In most people, high sensitivity begins with the feeling of being different from other people. Exactly how highly-sensitive people differ from others is often hard to express. It generally begins at the very first moment they can remember, and it is so deeply embedded that they are unable to properly articulate the feeling of being different from others. It’s a sensation, an experience, a realisation which can get in their way and which often, though not always, generates difficulties and problems. To such an extent that some even ask themselves hesitantly: am I perhaps crazy? Yet it has little to do with madness.

Sensitivity is a characteristic of the nervous system in combination with the brain. For highly-sensitive people this assimilation differs from that of most people somewhere within the process of assimilation, between the entry of a stimulus and it being processed by the brain. In one way or another the information processing for a highly-sensitive person is more extensive and more precise than for an average person. Highly-sensitive people don’t necessary have better senses, but they process their sensory stimuli in a more complex way. Aron draws the comparison with a sorting machine: ‘A highly-sensitive person sorts stimuli in ten variants where someone else only perceives two or three.’

High sensitivity is most probably a hereditary trait. Thus you are born with it. Highly-sensitive people perceive all sorts of subtle nuances where others miss them. What doesn’t bother others or may even be enjoyable to them, such as loud music or busy crowds, intrusive sirens, sharp lights, unfamiliar smells and shopping chaos, can provoke an intense reaction in someone who is highly sensitive. He or she becomes over-stimulated. If such over-stimulation or over-excitement is prolonged, it results in a stress situation. When and for whom over-stimulation leads to stress is entirely individual and depends on other factors. Factors which play a part here include one’s upbringing, ‘adapting strategies’ and other traits a person may have. Age also plays a role in just how much someone can tolerate; children can generally assimilate more impressions than the elderly. For all people whether highly-sensitive or not, sensitivity generally increases with age.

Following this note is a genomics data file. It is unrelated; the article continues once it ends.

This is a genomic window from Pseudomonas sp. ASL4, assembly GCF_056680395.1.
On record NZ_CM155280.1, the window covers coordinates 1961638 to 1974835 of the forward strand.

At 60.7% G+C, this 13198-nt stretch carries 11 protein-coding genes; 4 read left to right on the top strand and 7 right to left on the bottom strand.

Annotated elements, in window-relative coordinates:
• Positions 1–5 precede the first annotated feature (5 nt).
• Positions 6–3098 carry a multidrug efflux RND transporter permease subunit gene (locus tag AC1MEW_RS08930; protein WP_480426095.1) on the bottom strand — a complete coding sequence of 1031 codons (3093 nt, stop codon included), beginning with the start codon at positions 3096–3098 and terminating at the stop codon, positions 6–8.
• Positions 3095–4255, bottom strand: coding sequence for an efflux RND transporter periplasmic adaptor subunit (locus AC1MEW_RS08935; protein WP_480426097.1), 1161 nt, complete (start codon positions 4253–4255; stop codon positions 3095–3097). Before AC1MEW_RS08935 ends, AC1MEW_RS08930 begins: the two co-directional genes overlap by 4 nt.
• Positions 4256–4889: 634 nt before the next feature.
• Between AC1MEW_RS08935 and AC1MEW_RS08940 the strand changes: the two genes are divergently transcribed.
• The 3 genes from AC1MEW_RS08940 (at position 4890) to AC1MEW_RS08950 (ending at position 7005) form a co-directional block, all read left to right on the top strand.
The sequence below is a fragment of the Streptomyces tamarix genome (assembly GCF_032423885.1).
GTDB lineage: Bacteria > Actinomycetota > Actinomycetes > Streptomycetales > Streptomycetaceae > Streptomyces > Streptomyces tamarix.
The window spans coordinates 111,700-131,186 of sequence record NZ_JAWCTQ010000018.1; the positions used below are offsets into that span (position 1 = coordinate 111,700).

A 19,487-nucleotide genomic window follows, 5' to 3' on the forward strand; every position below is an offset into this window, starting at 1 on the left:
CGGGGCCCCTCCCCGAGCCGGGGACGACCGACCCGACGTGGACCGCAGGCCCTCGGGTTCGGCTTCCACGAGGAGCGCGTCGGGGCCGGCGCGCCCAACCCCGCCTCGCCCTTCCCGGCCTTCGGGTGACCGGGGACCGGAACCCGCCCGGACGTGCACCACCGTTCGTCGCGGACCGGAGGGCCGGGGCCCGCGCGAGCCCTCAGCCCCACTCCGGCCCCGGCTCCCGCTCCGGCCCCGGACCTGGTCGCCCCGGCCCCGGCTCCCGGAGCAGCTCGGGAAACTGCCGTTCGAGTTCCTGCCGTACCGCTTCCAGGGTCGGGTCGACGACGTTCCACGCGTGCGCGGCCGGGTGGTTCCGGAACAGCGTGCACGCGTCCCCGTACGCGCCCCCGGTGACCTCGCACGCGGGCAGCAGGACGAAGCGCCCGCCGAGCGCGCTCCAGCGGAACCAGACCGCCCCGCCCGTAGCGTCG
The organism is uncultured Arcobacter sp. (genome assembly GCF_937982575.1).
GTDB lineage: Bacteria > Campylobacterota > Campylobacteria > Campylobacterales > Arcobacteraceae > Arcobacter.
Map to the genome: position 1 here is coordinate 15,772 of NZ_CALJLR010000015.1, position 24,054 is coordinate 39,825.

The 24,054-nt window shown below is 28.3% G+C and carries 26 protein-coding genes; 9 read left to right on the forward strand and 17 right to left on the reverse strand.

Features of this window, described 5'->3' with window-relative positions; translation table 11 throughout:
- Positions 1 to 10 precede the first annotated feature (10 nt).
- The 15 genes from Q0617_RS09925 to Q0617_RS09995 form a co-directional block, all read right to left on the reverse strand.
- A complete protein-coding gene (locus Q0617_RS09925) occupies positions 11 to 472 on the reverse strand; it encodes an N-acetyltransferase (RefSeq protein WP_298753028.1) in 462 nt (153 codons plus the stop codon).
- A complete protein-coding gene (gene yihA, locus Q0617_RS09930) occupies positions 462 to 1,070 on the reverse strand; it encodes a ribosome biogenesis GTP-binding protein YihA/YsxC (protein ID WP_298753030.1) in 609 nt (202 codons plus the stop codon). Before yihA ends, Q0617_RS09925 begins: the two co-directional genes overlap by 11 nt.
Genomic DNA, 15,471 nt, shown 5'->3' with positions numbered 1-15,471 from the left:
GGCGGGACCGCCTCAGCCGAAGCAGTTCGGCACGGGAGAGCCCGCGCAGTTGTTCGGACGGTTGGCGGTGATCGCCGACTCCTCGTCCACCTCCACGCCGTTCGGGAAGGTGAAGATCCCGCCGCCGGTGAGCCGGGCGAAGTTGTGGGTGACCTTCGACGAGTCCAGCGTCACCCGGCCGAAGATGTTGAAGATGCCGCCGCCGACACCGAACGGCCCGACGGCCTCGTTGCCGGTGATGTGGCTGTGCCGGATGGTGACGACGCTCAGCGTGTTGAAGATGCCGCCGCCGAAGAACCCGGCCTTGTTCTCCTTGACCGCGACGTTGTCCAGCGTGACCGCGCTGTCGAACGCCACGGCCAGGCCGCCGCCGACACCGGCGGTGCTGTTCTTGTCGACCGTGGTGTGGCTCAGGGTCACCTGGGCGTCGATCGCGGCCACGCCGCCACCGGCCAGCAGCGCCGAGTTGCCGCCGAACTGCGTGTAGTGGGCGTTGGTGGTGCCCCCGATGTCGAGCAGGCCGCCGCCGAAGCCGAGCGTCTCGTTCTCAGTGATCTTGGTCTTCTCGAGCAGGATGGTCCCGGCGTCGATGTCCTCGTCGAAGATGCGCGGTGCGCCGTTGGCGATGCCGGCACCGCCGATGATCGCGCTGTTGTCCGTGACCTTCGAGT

The term ‘high sensitivity’ was created by Aron and is more friendly and neutral than the term ‘oversensitive’. Oversensitive actually implies that the trait is too much of a good thing. As you will gradually read, high sensitivity is not too much and is also not bad. Just like any other trait, high sensitivity is a characteristic which can be explained both positively and negatively, depending on your focus. Someone who is highly sensitive does certainly have the potential to deploy this sensitivity impressively in many aspects of his or her life. A highly-sensitive person can turn this trait into a talent. Someone who is highly sensitive does, however, have to ensure that his environment fits with his needs. This is a challenge confronting people of a sensitive nature.

Highly-sensitive people:

are aware of many details and subtleties,

sense the moods of others,

have a rich inner world of perception,

dream, fantasise and think a lot,

are considerate and aware,

like to do things at their own tempo,

are deeply moved by beauty and art,

enjoy peace and quiet.



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